Tuscany’s hilltop towns steal the headlines. Its cities are among the finest in Europe.
But stay on the coast — around 155 miles in length — and you can have the best of both worlds, dipping in and out of the sea and in and out of the culture.
It’s far easier to get around than the more famous Amalfi Coast, but you can still enjoy those hilltop towns because the dramatic Apuan Alps rear up behind the beaches to the north.
We’re staying in Villa Gilda near Massa, around a 50-minute drive north of Pisa, and ten minutes from Tuscany’s northern coast. The hotel’s owner, Hilda, was born here and, straight away, we feel like family members.
Hilda’s 84-year-old mother still works in the kitchen and Nonna’s (grandmother’s) cake is served at breakfast. Their chic (though pricey) beach club could be in Nantucket and, of course, the restaurant serves delicious seafood. Only in Italy does it seem right to eat spaghetti in a swimsuit.
Up the coast, in Liguria, are the famous Cinque Terre villages, now so crowded that you need a pass to hike between them. Instead, we take a hop-on-hop-off speedboat from La Spezia, a 40-or-so-minute drive from Villa Gilda, to Porto Venere (€20 per person return).
It’s pretty, with tall peach, pale blue and terracotta houses along the harbour.
Above them is St Peter’s Church, which has a long list of couples hoping to wed with the Ligurian Sea as a backdrop. Higher still is a castle ruin.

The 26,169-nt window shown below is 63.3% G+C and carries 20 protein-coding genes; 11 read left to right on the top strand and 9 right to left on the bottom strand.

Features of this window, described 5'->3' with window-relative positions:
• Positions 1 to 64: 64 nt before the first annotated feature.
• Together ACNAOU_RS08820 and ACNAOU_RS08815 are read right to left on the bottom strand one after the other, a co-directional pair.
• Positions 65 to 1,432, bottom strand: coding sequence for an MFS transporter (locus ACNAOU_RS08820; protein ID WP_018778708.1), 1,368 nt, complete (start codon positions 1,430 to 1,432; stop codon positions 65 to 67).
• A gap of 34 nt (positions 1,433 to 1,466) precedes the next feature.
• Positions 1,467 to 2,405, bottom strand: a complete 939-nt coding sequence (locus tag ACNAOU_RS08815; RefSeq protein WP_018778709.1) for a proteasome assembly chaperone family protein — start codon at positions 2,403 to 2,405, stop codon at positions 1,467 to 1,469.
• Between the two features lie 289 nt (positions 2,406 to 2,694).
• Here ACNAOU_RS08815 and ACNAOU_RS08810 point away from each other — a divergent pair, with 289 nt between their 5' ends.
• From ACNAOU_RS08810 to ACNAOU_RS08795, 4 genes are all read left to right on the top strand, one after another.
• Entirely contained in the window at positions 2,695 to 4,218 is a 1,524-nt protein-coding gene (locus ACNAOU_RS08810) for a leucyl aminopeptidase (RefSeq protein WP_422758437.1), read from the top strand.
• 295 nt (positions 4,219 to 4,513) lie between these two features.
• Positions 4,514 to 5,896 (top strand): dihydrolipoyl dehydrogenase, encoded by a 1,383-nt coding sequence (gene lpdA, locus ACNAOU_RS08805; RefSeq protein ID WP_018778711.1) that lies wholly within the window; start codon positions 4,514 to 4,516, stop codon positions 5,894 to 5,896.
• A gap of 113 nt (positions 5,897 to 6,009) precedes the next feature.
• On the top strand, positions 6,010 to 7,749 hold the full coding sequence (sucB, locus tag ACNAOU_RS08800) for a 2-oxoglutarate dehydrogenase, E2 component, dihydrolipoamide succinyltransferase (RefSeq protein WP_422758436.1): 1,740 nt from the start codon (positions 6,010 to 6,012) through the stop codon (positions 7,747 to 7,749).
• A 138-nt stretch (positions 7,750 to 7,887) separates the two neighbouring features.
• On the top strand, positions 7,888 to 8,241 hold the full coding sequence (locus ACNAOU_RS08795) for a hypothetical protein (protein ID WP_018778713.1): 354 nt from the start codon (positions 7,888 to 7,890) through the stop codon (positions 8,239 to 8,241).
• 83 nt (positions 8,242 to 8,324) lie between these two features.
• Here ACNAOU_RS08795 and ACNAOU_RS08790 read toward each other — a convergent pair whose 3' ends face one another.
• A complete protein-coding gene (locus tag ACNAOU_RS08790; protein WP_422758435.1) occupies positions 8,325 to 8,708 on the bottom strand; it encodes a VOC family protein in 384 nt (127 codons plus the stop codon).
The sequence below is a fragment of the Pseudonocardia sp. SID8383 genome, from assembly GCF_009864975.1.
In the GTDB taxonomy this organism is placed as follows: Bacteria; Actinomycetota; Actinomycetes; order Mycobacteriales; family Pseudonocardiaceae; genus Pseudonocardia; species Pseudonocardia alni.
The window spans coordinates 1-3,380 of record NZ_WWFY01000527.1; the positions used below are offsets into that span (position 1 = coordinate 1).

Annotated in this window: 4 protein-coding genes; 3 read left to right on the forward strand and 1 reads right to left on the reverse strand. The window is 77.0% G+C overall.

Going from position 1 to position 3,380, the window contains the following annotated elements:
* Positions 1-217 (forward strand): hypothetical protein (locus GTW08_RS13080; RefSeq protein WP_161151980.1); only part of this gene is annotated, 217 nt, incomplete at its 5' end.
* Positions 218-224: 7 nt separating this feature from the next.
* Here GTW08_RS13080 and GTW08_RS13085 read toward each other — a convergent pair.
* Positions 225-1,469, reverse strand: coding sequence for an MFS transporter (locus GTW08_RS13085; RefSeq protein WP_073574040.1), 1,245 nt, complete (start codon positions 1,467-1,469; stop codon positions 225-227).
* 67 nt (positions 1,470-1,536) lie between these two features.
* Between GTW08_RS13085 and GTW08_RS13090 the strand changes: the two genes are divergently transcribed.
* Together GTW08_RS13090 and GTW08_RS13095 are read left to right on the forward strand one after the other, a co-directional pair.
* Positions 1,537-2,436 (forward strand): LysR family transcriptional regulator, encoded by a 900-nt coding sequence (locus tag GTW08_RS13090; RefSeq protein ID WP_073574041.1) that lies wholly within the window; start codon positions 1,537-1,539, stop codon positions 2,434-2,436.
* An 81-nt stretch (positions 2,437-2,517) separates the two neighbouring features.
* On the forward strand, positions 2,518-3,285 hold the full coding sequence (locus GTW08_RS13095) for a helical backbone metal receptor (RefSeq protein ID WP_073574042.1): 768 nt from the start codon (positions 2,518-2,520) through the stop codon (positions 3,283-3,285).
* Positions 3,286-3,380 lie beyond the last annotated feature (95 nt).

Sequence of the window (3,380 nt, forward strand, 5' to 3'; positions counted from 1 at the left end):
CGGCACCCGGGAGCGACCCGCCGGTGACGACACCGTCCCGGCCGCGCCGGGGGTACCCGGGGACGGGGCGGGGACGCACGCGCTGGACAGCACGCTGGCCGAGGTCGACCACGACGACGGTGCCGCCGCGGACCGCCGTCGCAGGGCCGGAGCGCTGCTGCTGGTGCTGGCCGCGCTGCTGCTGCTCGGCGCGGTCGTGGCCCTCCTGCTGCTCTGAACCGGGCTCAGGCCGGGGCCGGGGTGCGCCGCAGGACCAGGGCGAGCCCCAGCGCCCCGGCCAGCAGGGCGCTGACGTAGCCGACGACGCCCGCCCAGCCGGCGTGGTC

The same boat will take you to the opposite island, Palmaria, which is scruffier, with an army base, a derelict feel and parched rocky interior. We like it. But for a few walkers, we have the pebble beach to ourselves. Drop in to the walled town Sarzana on the way back, which has a lovely big square where you can catch the last of the evening light with an aperitivo.
The Apuan Alps, which rise up behind the coast, are famous for marble. It is so commonplace, you’ll see blocks parked by the side of the road. Even the kerbs are crafted from the stone.
From a distance, the mountains look snow-dappled. Closer up, in the village of Colonnata, you can see where the stone has been cut. One old lady tells me this is the most beautiful view in all of Italy. She may be biased, but it is quite something.
Tuscany is jammed full of historic art, but Pietrasanta, a 20-minute drive from Massa, attracts contemporary artists.
Michelangelo chose his stones on-site from the marble quarries in Carrara and Pietrasanta and even helped plan the roads that were needed to transport them.
Henry Moore worked here and the Colombian artist Botero (he of the bloated figures) has a house on the hill above it. Botero’s sculpture The Warrior is right outside our hotel, Palazzo Guiscardo — a good location from which to enjoy the town on their bikes (€10 a day). We pedal to Forte dei Marmi, a spot favoured by Russian visitors, which is full of designer shops and has a huge Wednesday market.
Then it’s on to the only public beach on this stretch, where you have to supply your own shade and resist the hawkers.
It’s not smart, but it is still blissful to sit in the evening sun as it turns everything Aperol spritz orange.